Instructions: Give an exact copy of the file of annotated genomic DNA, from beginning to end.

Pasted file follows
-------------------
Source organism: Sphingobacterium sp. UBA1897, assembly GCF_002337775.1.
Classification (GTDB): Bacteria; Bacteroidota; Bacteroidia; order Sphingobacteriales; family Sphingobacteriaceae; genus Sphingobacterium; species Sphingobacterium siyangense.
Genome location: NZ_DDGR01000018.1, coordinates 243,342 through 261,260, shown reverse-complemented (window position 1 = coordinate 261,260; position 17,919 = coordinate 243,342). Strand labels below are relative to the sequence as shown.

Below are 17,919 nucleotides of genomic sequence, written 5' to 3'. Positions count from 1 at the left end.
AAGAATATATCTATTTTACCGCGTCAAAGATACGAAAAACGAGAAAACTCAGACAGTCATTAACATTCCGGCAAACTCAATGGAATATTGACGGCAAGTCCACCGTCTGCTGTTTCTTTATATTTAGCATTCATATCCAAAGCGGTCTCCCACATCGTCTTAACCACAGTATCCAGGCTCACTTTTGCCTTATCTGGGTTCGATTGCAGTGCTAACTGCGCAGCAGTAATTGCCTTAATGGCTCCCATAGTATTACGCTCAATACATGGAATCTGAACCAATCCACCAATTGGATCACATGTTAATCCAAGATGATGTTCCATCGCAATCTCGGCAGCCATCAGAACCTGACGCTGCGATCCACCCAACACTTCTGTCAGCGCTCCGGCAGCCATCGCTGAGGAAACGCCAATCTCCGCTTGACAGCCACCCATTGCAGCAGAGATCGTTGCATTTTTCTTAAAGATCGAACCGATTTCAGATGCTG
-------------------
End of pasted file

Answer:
Source organism: Sphingobacterium sp. UBA1897, assembly GCF_002337775.1.
Classification (GTDB): Bacteria; Bacteroidota; Bacteroidia; order Sphingobacteriales; family Sphingobacteriaceae; genus Sphingobacterium; species Sphingobacterium siyangense.
Genome location: NZ_DDGR01000018.1, coordinates 243,342 through 261,260, shown reverse-complemented (window position 1 = coordinate 261,260; position 17,919 = coordinate 243,342). Strand labels below are relative to the sequence as shown.

Below are 17,919 nucleotides of genomic sequence, written 5' to 3'. Positions count from 1 at the left end.
AAGAATATATCTATTTTACCGCGTCAAAGATACGAAAAACGAGAAAACTCAGACAGTCATTAACATTCCGGCAAACTCAATGGAATATTGACGGCAAGTCCACCGTCTGCTGTTTCTTTATATTTAGCATTCATATCCAAAGCGGTCTCCCACATCGTCTTAACCACAGTATCCAGGCTCACTTTTGCCTTATCTGGGTTCGATTGCAGTGCTAACTGCGCAGCAGTAATTGCCTTAATGGCTCCCATAGTATTACGCTCAATACATGGAATCTGAACCAATCCACCAATTGGATCACATGTTAATCCAAGATGATGTTCCATCGCAATCTCGGCAGCCATCAGAACCTGACGCTGCGATCCACCCAACACTTCTGTCAGCGCTCCGGCAGCCATCGCTGAGGAAACGCCAATCTCCGCTTGACAGCCACCCATTGCAGCAGAGATCGTTGCATTTTTCTTAAAGATCGAACCGATTTCAGATGCTG